# “the Montessori Math Materials Progresses from Concrete to Symbolic Representation. Illustrate This Progression with Appropriate Exercises”

Topics: Abstraction, Number, Mathematics Pages: 7 (2658 words) Published: January 10, 2013
Mathematics is all around the young child from day one. For example certain matters like “How old are you?” “You were born on the 2nd” “I have 2 brothers”. Number itself cannot be defined and understand of number grows from experience with real objects but eventually they become abstract ideas. It is one of the most abstract concepts that the human mind has encountered. No physical aspects of objects can ever suggest the idea of number. The ability to count, to compute, and to use numerical relationships are among the most significant among human achievements. The concept of number is not the contribution of a single individual but is the product of a gradual, social evolution. The number system which has been created over thousands of years is an abstract invention. It began with the realization of one and then more than one. It is marvelous to see the readiness of the child’s understanding of this same concept. Arithmetic deals with shape, space, numbers, and their relationships and attributes by the use of numbers and symbols. It is a study of the science of pattern and includes patterns of all kinds, such as numerical patterns, abstract patterns, patterns of shape and motion. In the Montessori classroom, five families with math are presented to the child: arithmetic, geometry, statistics and calculus. More precisely, the concepts covered in the Primary class are numeration, the decimal system, computation, the arithmetic tables, whole numbers, fractions, and positive numbers. We offer arithmetic to the child in the final two years of the first place of developments from age four to age five and six. "If education is always to be conceived along the same antiquated lines of a mere transmission of knowledge, there is little to be hoped from it in the bettering of man's future" -Maria Montessori-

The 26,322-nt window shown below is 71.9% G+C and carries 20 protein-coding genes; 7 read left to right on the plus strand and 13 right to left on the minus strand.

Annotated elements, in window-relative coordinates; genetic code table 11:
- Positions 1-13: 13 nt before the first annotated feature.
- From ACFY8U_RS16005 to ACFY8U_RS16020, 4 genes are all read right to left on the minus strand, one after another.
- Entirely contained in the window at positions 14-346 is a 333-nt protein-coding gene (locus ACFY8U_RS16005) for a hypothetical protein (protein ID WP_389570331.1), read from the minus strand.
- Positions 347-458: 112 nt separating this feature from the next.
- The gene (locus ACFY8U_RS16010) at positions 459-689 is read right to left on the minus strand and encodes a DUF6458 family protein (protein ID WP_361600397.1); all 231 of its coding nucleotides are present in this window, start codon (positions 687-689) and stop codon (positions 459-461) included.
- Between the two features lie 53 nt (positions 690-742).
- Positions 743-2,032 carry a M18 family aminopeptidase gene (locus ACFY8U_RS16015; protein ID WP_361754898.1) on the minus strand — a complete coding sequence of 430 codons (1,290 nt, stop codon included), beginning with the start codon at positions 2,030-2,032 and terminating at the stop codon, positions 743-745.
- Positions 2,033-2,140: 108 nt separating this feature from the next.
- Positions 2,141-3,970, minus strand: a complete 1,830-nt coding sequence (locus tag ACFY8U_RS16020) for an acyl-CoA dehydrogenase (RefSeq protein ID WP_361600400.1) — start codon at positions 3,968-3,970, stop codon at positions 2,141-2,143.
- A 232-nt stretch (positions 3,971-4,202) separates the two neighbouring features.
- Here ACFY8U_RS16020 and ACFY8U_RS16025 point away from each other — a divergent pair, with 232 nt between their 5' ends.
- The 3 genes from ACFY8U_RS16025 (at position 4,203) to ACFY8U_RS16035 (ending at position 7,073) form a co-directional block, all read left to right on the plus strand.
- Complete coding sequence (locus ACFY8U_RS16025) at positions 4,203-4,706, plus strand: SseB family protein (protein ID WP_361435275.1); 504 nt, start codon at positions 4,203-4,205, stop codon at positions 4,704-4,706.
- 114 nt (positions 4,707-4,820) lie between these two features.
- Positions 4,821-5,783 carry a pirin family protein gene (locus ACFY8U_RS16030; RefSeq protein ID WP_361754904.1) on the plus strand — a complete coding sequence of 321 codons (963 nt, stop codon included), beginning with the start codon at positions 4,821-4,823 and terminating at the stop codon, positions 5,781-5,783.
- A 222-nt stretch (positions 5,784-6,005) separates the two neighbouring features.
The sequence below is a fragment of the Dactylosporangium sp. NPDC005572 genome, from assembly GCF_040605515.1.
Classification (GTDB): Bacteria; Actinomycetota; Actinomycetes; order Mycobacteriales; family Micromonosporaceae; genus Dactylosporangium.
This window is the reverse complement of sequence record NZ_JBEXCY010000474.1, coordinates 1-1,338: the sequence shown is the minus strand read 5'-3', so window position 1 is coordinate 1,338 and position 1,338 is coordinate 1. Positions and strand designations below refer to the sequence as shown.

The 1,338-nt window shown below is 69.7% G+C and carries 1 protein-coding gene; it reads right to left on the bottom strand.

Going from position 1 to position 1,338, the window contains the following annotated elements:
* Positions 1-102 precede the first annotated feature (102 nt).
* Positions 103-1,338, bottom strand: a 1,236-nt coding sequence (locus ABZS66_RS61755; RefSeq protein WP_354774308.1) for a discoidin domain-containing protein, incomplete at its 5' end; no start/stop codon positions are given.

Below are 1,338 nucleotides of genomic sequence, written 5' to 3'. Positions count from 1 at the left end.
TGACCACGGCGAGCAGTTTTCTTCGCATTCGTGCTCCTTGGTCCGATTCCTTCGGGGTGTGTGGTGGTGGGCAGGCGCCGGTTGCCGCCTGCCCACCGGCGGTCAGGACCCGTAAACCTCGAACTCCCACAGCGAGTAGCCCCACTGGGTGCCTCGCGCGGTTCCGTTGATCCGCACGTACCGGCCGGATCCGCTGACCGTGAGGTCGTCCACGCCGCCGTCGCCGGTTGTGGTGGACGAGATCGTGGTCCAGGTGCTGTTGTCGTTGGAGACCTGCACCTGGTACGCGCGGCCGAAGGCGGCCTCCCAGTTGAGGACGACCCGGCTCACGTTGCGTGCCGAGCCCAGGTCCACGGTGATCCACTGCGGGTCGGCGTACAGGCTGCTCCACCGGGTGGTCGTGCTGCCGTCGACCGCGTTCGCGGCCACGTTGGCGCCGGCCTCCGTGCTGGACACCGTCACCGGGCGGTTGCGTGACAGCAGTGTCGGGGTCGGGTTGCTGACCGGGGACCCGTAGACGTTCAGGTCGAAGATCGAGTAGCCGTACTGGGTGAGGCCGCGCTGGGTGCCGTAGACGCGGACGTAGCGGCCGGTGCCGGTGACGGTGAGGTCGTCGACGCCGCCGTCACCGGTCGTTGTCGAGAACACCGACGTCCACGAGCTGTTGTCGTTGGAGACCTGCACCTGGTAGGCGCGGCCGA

The objective of Montessori is to develop the concept first. By using concrete materials during the early, sensitive years, the Montessori child can learn the basic concepts of mathematics and language. Montessori students use concrete hands-on learning materials that make abstract concepts more clear. Lessons and activities are introduced simply and concretely in the early years and are reintroduced several times during the following years at increasing degrees of abstraction and complexity.

All of the materials in the Montessori classroom have been specifically designed to attract the interest of the student, while at the same time teaching an important concept. The purpose of each material is to isolate a certain concept the child is bound to discover. Montessori believed that “what the hand does, the mind remembers”. Concrete materials make concepts real, and therefore easily internalized. The student works abstractly (paper and pencil) when he or she has internalized the pattern and no longer needs the Montessori material. Maria Montessori believed that all humans are born with a “mathematical mind”. The use of concrete materials to learn abstract concepts and operations is fundamental to the development of the mathematical mind in the Montessori classroom as the materials represent abstract ideas. The materials can be felt and manipulated so that the hand is always involved in the learning process. This approach to math is logical, clear and extremely effective. It allows the students to internalize math skills by using concrete materials and progressing at their own pace toward abstract concepts. Students understand and develop a solid foundation in mathematics. Later, as they master the concrete they begin to move to the abstract, where the child begins to solve problems with paper and pencil while still working with the materials.

Geometry too, relies on the concreteness of the materials. Traditionally, geometry is taught as an abstract series of rules, theorems, and propositions meant to be memorized by the student. Maria Montessori saw geometry as firmly rooted in reality. Her geometry curriculum uses concrete,...

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